….One recent derivative of this assertion is, “You can’t be Christian unless you affirm that black lives matter.” On the surface, it seems obvious that to properly represent a position that states all men are created in the image of God you would, indeed, need to affirmatively declare black lives matter.
Our Christian faith requires we believe in the intrinsic value of all life. Love for our fellow man is the motivation for promoting life-affirming culture. If our black brothers and sisters feel they’ve been disenfranchised, addressing this carefully is paramount to getting to the truth and healing wounds. Loving and supporting black people’s goal of equity in opportunity is vital for those who hope to see a universal acceptance of the sanctity of all life. As hashtag advocacy goes, #BlackLivesMatter seems self-evident and as nonpartisan as declaring #MeToo if you’re a sexual assault survivor.
But while BLM the organization declares their movement a “natural phenomenon” and its organization decentralized, the hashtag #BlackLivesMatter was intentionally marketed to a specific cause. As such, we must be cautious to clarify that affirming “black lives matter” is different than supporting Black Lives Matter, the 501 (c)(3), its chapters, and its partners.
Christians should limit our use of popular hashtags — primarily #BlackLivesMatter and #HandsUpDontShoot — to share messages regarding equality. Hashtag advocacy leads back to the organizations that create the hashtags. In this case, it means directing friends and family to an overt effort to fundamentally remake the world with socialist ideas—ideas that often directly contradict the message of the gospel.
The Origin of Black Lives Matter
Black Lives Matter began as a social media hashtag intended to bring attention to the death of 17-year-old Trayvon Martin, who was shot by George Zimmerman. The words were a desperate cry for justice. As arguments regarding white supremacy and gun control policy dominated the airwaves, black women were burying their sons. In a country that believed it had finally broken the race barrier, electing our first black president just a few years before, this contradiction was unacceptable.
In her famous 2013 “Love Letter to Black People,” Black Lives Matter founder and community organizer Alicia Garza wrote: “I continue to be surprised at how little black lives matter.” Her friend and fellow organizer, Patrisse Kahn Cullors, created the hashtag #BlackLivesMatter. Another organizer friend, Opal Tometi, saw the marketing potential, purchased the domain name, and created a social media presence. The three formed the official Black Lives Matter Network after the death of Michael Brown in Ferguson, Missouri.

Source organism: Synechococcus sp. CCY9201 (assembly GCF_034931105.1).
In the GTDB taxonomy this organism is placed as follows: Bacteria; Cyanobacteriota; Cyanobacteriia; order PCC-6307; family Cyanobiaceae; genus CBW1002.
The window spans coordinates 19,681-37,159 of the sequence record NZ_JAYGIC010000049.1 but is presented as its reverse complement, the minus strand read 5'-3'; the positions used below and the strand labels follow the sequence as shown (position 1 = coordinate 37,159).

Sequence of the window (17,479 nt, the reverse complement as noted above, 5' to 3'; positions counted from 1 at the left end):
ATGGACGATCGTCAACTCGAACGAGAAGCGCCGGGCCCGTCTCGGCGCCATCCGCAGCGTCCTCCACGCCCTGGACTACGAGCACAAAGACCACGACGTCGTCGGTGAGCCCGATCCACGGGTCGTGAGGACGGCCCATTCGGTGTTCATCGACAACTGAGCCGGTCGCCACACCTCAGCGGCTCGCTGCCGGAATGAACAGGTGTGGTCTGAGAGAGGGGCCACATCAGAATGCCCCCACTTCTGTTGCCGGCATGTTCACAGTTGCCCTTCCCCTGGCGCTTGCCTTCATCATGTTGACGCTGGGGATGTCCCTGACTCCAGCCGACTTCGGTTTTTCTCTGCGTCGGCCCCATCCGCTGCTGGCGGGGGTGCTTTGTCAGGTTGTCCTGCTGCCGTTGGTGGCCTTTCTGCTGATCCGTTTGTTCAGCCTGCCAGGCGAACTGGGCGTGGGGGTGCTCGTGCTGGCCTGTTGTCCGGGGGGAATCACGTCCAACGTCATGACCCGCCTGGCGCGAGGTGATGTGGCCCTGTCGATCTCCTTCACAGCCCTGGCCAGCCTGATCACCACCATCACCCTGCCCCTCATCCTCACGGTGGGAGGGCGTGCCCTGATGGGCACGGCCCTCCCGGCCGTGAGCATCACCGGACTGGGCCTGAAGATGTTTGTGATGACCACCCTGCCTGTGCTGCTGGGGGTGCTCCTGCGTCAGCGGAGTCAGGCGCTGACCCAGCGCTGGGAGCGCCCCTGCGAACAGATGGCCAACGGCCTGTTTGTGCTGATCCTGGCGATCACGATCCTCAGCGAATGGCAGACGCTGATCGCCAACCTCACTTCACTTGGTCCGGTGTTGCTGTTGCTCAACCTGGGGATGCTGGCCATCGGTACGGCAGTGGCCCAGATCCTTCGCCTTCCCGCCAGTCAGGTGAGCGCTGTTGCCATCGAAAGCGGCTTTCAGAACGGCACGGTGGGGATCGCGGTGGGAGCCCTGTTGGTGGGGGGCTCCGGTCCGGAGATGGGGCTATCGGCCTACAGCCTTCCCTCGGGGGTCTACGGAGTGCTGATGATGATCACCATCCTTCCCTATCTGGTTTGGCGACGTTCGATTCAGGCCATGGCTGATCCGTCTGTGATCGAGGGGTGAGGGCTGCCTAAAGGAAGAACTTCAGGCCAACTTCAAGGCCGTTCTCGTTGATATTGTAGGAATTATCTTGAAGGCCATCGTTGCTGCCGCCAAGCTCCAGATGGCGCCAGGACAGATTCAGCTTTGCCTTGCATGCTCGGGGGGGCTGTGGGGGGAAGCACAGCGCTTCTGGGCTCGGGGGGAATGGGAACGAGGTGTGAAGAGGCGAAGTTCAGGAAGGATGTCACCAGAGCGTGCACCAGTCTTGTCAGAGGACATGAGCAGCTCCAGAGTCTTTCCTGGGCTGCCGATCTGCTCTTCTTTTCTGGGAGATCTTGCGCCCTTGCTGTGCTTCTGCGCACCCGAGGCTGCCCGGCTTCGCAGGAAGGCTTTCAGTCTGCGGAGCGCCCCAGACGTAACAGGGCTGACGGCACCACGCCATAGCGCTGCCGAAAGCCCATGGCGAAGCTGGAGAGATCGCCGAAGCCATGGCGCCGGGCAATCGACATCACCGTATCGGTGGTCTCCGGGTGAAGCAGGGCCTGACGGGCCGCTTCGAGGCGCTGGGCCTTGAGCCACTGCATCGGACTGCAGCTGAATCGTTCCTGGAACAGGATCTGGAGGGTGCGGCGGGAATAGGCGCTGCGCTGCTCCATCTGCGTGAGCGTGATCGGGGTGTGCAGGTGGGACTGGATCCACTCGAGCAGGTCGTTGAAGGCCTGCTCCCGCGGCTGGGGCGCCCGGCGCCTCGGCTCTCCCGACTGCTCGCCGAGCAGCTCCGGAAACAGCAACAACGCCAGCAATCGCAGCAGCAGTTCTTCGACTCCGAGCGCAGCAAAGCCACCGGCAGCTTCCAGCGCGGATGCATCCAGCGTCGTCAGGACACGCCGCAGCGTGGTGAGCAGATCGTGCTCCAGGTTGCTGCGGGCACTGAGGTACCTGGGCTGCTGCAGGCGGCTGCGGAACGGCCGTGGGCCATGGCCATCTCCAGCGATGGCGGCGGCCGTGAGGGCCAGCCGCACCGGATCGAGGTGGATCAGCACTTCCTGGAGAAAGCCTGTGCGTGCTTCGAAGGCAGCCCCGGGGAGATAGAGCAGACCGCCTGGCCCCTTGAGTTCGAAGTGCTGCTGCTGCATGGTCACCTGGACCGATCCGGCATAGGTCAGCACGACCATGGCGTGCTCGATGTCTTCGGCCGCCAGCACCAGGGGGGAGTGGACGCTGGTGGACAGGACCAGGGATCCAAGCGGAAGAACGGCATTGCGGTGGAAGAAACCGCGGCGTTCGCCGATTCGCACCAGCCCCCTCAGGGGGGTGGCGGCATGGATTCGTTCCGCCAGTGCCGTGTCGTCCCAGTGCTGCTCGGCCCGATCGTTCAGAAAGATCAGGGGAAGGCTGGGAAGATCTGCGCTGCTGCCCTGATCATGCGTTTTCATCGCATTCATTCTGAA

Since July 2013, Black Lives Matter has grown to 40 chapters worldwide, with 16 located in America. Famous faces and influencers like John Legend, Chrissy Teigen, and Beyoncé Knowles openly support and promote BLM. As a movement, it is here to stay. Yet despite its seeming newness, Black Lives Matter is just part of a movement that has been in existence for decades under different names.
BLM Founders Openly Support Socialism
While it’s considered lazy scholarship to declare those who have left politics “socialist,” all three founders of the Black Lives Matter movement have openly shared their desires to end capitalism. In their online articles, videos, and interviews, all three allude to concepts that originate in socialism, communism, or Marxism.
Garza started her organizing career working in abortion advocacy before moving on to groups like NDWA, SOUL, and POWER—which merged with CJJC in 2014, and RTTC—all of which focus on worker and housing activism via anti-capitalist activism.
Cullors works in jail and policing activism as the founder of Dignity and Power Now. Her philosophy rests on the concept of prison abolition and reparations in financial compensation and land redistribution. She promotes BDS—the leftist, antisemitic boycott, divest, and sanction movement—both as a signatory to public statements supporting Palestinians and in articles she’s written. She speaks eloquently about “peoples-led socialist movements” in South America and once was “mentored” by Eric Mann, a former agitator of the Weather Underground domestic terrorism organization.
Opal Tometi focuses almost exclusively on immigration activism. She has spoken at Left Forum events, shared a stage with Venezuelan dictator Nicholas Maduro, and helped oversee “fair” elections in Venezuela in 2015.
Virtually all of the spaces Black Lives Matter and its founders inhabit are associated with leftist or openly socialist worker’s movements. All three women have spoken at Left Forum, a think tank for socialists, which engages high-profile communists, socialists, and Marxists as keynote speakers. Speakers include luminaries such as Marxist Silvia Federici and Frances Fox Piven.
Black Lives Matter has sponsored town hall meetings with leftist extremists even the leftist agitation group Southern Poverty Law Center finds objectionable. They’ve written touching eulogies for mass murderers who brutally suppressed Christianity.
They’ve recreated narratives to characterize a law enforcement officer as inherently aggressive and deceptive, even when forensics have shown their position to be inaccurate. While I agree that criminal justice reforms are needed, BLM’s misleading coverage forced the police officer involved in the Brown shooting to go into hiding due to death threats. Although we’re six years removed from 2014, he remains in hiding…..
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